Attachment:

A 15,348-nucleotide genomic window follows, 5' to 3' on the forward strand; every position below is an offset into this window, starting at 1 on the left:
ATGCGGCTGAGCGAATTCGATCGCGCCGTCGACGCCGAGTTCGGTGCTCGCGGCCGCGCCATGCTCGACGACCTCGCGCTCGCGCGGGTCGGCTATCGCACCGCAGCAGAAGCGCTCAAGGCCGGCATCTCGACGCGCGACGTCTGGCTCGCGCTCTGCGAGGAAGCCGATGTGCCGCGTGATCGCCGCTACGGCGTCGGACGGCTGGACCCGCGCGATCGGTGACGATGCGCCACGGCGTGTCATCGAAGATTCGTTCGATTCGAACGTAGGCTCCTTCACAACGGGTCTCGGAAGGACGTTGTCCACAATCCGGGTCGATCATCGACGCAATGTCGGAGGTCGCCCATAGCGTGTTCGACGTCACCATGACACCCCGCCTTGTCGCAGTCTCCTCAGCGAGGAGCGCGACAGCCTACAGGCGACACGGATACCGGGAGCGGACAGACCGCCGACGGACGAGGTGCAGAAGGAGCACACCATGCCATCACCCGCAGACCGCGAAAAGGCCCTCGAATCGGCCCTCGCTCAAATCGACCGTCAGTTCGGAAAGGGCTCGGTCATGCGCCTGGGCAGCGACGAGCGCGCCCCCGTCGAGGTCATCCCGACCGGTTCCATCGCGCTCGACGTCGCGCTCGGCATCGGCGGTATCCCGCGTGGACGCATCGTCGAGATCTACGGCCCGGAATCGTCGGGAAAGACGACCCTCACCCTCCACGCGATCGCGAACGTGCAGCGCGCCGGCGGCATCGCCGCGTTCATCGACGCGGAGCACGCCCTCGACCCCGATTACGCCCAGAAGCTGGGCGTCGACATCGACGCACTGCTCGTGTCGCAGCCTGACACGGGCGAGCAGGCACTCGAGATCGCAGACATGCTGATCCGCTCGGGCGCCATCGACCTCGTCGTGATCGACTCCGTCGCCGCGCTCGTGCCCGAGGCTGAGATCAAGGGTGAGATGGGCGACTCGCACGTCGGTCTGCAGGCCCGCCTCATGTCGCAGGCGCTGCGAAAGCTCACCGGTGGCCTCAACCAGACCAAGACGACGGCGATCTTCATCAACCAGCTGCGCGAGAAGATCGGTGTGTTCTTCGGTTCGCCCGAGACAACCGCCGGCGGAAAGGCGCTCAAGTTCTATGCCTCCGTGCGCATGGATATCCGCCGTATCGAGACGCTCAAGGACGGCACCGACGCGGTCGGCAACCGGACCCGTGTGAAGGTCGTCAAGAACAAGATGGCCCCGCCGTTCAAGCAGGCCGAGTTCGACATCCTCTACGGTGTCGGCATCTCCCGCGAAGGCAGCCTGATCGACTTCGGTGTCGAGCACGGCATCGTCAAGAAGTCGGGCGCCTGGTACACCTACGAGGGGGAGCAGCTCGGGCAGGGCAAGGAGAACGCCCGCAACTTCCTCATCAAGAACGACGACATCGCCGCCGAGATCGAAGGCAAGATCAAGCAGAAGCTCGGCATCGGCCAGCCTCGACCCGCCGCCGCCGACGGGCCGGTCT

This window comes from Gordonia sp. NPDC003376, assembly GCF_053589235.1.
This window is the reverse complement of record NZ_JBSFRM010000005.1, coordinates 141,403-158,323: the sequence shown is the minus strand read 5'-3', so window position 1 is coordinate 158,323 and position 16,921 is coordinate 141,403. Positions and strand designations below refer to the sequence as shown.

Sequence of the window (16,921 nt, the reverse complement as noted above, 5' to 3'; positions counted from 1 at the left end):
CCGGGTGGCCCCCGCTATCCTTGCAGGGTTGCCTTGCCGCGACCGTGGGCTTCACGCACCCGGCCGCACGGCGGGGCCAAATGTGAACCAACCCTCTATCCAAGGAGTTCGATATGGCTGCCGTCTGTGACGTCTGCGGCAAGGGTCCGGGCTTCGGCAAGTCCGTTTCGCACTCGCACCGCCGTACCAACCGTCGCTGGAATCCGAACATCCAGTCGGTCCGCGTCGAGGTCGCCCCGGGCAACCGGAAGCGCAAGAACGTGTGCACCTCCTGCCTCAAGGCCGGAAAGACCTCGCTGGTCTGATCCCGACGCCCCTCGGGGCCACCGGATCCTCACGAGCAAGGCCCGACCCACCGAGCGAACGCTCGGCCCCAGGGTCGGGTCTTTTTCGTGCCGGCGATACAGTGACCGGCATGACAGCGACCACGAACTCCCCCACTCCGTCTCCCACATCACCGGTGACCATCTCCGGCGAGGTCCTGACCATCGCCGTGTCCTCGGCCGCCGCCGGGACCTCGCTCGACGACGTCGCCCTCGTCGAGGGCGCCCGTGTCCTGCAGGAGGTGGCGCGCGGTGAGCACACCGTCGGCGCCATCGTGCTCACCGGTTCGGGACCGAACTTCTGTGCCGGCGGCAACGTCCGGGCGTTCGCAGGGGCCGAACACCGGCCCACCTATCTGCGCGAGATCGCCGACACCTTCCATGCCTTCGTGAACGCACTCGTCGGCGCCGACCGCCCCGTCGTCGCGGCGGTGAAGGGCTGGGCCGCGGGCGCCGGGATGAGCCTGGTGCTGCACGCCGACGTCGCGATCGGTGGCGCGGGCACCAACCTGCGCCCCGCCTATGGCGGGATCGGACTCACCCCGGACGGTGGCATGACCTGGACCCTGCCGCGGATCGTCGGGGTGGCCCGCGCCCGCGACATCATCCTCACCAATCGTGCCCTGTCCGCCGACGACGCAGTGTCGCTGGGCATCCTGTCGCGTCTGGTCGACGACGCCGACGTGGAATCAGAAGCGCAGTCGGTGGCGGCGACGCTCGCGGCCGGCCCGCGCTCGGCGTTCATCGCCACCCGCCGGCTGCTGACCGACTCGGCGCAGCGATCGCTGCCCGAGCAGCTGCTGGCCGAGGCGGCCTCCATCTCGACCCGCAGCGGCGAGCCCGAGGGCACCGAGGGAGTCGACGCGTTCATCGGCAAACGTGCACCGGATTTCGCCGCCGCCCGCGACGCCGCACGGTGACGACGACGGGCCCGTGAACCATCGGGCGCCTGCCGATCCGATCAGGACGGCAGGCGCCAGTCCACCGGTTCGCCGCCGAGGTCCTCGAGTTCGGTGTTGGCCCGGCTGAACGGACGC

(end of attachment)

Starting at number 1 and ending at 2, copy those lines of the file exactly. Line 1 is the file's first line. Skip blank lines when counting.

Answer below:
A 15,348-nucleotide genomic window follows, 5' to 3' on the forward strand; every position below is an offset into this window, starting at 1 on the left:
ATGCGGCTGAGCGAATTCGATCGCGCCGTCGACGCCGAGTTCGGTGCTCGCGGCCGCGCCATGCTCGACGACCTCGCGCTCGCGCGGGTCGGCTATCGCACCGCAGCAGAAGCGCTCAAGGCCGGCATCTCGACGCGCGACGTCTGGCTCGCGCTCTGCGAGGAAGCCGATGTGCCGCGTGATCGCCGCTACGGCGTCGGACGGCTGGACCCGCGCGATCGGTGACGATGCGCCACGGCGTGTCATCGAAGATTCGTTCGATTCGAACGTAGGCTCCTTCACAACGGGTCTCGGAAGGACGTTGTCCACAATCCGGGTCGATCATCGACGCAATGTCGGAGGTCGCCCATAGCGTGTTCGACGTCACCATGACACCCCGCCTTGTCGCAGTCTCCTCAGCGAGGAGCGCGACAGCCTACAGGCGACACGGATACCGGGAGCGGACAGACCGCCGACGGACGAGGTGCAGAAGGAGCACACCATGCCATCACCCGCAGACCGCGAAAAGGCCCTCGAATCGGCCCTCGCTCAAATCGACCGTCAGTTCGGAAAGGGCTCGGTCATGCGCCTGGGCAGCGACGAGCGCGCCCCCGTCGAGGTCATCCCGACCGGTTCCATCGCGCTCGACGTCGCGCTCGGCATCGGCGGTATCCCGCGTGGACGCATCGTCGAGATCTACGGCCCGGAATCGTCGGGAAAGACGACCCTCACCCTCCACGCGATCGCGAACGTGCAGCGCGCCGGCGGCATCGCCGCGTTCATCGACGCGGAGCACGCCCTCGACCCCGATTACGCCCAGAAGCTGGGCGTCGACATCGACGCACTGCTCGTGTCGCAGCCTGACACGGGCGAGCAGGCACTCGAGATCGCAGACATGCTGATCCGCTCGGGCGCCATCGACCTCGTCGTGATCGACTCCGTCGCCGCGCTCGTGCCCGAGGCTGAGATCAAGGGTGAGATGGGCGACTCGCACGTCGGTCTGCAGGCCCGCCTCATGTCGCAGGCGCTGCGAAAGCTCACCGGTGGCCTCAACCAGACCAAGACGACGGCGATCTTCATCAACCAGCTGCGCGAGAAGATCGGTGTGTTCTTCGGTTCGCCCGAGACAACCGCCGGCGGAAAGGCGCTCAAGTTCTATGCCTCCGTGCGCATGGATATCCGCCGTATCGAGACGCTCAAGGACGGCACCGACGCGGTCGGCAACCGGACCCGTGTGAAGGTCGTCAAGAACAAGATGGCCCCGCCGTTCAAGCAGGCCGAGTTCGACATCCTCTACGGTGTCGGCATCTCCCGCGAAGGCAGCCTGATCGACTTCGGTGTCGAGCACGGCATCGTCAAGAAGTCGGGCGCCTGGTACACCTACGAGGGGGAGCAGCTCGGGCAGGGCAAGGAGAACGCCCGCAACTTCCTCATCAAGAACGACGACATCGCCGCCGAGATCGAAGGCAAGATCAAGCAGAAGCTCGGCATCGGCCAGCCTCGACCCGCCGCCGCCGACGGGCCGGTCT